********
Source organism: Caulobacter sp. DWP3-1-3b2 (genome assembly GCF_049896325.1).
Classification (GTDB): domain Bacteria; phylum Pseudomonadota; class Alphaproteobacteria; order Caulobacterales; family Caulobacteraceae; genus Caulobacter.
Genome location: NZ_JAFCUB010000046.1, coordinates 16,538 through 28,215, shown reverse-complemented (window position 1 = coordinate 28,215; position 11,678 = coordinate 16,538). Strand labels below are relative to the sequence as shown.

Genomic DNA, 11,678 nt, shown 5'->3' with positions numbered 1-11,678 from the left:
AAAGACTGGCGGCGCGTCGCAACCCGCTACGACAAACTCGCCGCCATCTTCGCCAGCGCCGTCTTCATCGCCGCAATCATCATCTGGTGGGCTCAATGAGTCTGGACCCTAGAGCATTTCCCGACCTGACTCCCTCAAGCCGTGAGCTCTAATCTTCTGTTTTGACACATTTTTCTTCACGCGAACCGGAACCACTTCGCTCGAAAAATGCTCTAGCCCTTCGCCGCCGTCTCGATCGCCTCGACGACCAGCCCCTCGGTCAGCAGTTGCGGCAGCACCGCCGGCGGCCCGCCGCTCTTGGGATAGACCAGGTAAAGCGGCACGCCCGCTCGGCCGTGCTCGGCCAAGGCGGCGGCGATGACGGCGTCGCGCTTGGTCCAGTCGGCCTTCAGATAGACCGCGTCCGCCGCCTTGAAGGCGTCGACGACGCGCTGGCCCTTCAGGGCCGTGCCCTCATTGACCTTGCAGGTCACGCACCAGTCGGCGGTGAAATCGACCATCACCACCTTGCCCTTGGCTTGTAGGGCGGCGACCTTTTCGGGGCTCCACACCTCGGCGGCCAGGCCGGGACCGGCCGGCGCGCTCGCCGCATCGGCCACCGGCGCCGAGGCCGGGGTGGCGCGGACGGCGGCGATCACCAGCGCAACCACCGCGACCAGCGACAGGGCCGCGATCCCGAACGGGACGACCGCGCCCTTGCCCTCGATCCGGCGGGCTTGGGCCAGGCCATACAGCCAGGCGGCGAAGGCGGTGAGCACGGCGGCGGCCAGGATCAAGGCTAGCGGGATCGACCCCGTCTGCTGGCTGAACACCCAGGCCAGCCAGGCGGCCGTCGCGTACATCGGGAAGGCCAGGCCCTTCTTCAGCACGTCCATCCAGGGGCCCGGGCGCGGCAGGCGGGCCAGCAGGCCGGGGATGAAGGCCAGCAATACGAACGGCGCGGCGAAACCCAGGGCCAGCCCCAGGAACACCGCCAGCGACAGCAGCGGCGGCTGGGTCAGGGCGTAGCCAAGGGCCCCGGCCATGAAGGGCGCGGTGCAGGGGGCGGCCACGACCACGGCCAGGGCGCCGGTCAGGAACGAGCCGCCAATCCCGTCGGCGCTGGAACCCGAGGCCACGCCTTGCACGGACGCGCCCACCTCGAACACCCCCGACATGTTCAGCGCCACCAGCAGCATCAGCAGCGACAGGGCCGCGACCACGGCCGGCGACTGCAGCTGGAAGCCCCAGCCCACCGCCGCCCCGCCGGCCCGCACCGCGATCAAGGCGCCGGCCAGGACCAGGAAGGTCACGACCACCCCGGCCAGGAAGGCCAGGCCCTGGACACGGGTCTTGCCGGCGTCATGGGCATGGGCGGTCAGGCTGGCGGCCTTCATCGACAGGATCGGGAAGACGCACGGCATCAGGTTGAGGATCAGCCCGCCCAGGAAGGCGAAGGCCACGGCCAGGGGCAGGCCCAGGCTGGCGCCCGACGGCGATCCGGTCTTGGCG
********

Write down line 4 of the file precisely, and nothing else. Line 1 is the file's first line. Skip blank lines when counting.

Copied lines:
Genomic DNA, 11,678 nt, shown 5'->3' with positions numbered 1-11,678 from the left: